Henry Ford’s first Model T rolled off the assembly line in 1909. That rang the death knell of the carriage industry. Soon the mass produced automobile replaced the horse as America’s primary mode of transportation. These days it’s more common to see a car pulling a trailer with a horse inside rather than the other way around. However, there is still a small market for horse drawn carriages. I’ve seen them downtown. I’ve seen them at weddings. Where do the Amish get their wagons? I’d ask them directly, but there don’t seem to be too many Amish online.
Based on my research, a lot of them have been restored from originals made at the turn of the twentieth century. If you happen to have one lying around in the barn somewhere, there are a number of people around the country specializing in stripping down old horse drawn carriages and rebuilding them like new. I was surprised a restored twenty year old car probably costs more than a restored hundred and twenty year old wagon. To be fair, that’s just the cost of the carriage. The horse (of course) is extra.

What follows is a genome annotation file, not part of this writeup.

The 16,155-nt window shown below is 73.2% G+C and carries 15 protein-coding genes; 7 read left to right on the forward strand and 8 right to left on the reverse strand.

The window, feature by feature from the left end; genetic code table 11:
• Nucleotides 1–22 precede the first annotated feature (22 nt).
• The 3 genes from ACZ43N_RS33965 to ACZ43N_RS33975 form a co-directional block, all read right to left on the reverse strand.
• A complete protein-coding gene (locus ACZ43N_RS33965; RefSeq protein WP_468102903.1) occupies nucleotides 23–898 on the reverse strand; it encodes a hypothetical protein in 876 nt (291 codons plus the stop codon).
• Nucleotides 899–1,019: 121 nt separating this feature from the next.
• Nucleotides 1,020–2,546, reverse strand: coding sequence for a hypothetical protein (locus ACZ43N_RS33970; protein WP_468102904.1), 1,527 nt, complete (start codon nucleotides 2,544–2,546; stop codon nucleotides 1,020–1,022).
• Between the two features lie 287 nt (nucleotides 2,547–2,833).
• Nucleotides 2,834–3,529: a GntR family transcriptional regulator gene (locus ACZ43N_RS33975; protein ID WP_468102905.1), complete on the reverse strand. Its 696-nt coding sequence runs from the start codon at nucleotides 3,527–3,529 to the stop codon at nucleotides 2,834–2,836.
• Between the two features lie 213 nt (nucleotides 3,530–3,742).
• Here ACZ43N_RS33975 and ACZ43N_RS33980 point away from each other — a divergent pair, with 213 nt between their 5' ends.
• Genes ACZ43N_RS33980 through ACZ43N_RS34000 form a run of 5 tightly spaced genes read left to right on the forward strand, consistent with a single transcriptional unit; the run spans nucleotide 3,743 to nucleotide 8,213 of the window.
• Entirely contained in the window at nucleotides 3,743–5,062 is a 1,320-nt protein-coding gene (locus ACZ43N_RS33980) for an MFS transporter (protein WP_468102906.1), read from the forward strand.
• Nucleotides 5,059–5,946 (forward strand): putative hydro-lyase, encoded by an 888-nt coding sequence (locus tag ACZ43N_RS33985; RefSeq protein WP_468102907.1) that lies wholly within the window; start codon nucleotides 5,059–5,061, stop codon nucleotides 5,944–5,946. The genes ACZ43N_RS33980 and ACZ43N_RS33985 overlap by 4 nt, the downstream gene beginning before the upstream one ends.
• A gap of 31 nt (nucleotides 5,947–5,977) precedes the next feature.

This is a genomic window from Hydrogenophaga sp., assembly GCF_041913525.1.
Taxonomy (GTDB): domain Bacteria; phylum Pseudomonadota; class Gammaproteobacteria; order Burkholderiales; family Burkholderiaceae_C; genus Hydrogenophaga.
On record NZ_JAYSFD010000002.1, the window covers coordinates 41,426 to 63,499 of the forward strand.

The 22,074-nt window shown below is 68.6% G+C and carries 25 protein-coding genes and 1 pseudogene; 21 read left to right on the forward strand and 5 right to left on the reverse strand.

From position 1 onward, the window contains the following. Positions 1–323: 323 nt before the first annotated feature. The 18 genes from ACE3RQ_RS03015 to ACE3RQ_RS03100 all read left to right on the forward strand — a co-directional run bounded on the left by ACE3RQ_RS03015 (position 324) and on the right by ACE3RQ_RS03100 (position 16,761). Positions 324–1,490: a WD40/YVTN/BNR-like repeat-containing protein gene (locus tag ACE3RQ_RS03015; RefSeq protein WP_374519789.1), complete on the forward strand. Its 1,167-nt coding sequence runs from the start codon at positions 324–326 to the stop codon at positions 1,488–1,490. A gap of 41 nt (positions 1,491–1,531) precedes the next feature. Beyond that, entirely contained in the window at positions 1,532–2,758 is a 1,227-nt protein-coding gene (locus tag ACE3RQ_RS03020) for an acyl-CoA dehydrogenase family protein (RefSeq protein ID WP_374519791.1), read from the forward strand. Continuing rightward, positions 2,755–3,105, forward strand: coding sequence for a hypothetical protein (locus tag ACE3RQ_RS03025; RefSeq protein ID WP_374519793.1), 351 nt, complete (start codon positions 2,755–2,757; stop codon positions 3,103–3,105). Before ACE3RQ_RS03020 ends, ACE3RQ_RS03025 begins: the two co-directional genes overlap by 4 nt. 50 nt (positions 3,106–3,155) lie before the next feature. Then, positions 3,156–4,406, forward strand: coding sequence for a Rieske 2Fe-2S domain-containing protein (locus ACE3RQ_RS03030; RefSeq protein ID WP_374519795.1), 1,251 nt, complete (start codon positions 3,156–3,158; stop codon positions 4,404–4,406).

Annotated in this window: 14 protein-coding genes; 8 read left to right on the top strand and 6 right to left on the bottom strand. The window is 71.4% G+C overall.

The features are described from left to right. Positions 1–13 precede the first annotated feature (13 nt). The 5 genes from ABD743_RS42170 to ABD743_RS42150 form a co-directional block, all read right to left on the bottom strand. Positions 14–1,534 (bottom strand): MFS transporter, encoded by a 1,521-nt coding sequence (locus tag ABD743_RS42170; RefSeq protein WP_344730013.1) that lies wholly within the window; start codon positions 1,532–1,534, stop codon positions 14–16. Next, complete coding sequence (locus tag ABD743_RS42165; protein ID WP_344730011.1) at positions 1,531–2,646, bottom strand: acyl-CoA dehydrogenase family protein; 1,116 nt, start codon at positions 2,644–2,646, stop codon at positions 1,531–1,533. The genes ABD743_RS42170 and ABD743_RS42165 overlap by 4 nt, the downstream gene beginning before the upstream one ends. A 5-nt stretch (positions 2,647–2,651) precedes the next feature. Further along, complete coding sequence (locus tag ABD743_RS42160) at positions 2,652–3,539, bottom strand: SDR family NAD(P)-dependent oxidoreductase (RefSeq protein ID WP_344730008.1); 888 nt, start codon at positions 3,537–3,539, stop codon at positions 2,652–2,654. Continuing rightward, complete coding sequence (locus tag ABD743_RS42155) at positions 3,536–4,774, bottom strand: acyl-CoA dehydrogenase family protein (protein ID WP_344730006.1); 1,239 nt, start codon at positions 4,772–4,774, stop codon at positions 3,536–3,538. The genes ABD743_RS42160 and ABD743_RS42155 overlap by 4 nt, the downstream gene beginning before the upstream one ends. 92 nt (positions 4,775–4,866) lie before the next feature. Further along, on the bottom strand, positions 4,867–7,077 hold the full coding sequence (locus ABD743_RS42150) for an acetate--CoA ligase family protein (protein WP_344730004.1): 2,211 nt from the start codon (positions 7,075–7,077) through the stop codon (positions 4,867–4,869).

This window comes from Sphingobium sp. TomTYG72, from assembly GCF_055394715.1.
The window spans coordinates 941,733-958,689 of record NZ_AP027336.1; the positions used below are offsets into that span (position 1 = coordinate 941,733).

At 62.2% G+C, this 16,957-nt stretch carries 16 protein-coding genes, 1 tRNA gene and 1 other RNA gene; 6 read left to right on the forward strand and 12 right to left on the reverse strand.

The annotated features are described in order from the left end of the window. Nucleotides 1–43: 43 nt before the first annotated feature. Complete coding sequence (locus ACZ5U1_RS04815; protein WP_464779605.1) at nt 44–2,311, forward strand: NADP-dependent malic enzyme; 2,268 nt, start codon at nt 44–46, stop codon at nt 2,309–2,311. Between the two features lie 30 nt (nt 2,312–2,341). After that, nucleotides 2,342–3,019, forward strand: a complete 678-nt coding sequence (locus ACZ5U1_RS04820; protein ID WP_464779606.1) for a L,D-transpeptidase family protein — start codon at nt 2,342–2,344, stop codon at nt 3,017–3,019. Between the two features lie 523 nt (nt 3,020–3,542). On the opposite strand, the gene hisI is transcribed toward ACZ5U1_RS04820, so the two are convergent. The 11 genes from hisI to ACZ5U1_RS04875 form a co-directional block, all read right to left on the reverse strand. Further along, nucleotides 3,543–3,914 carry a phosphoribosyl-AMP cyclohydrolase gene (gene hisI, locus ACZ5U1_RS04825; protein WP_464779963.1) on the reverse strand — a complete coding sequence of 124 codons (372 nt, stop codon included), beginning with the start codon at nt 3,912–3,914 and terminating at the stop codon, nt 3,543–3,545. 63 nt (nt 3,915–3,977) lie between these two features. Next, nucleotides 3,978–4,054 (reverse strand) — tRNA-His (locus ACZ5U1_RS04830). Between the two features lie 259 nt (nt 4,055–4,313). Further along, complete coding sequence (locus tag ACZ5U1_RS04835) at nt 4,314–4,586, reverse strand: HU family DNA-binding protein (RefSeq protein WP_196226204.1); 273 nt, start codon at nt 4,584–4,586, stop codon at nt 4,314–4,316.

I don’t have a spare carriage lying around in the garage… at least I don’t think I do (our garage is a bit of a mess). However, I found a couple of carriage works online that build brand new ones. They offer new models with lots of glass and regular rubber tires and suspensions. They don’t even need to be drawn by horses; I found one designed to be hauled behind a motorcycle. I don’t know how well these sell; I would think the average horse drawn carriage buyer is probably more of a traditionalist. Carriage works also offer new versions of classic carriages and wagons. When I say classic, I mean classic. I found a Roman style chariot for sale, straight out of Ben Hur. The offerings seemed reasonably priced to me. I could either buy a Smart ForTwo or pick up a stagecoach that seats six on the inside. Seriously, which one would look cooler parked in the driveway? There are some differences in buying a horse carriage as opposed to the horseless variety. A lot of features found in the most basic car are options on a carriage; headlights and brakes, for example.
With high priced gas and two of the Big Three auto makers in bankruptcy, many hear the death knell of the American auto industry. However I found nary an “I told you so” on all the carriage websites I checked. In fact, one carriage works in Michigan has a deal: if you’ve purchased a new GM or Chrysler product, they’ll take ten percent off the price of a new four wheel carriage. I did note Ford cars were not eligible; after a hundred years maybe a few hard feelings still linger.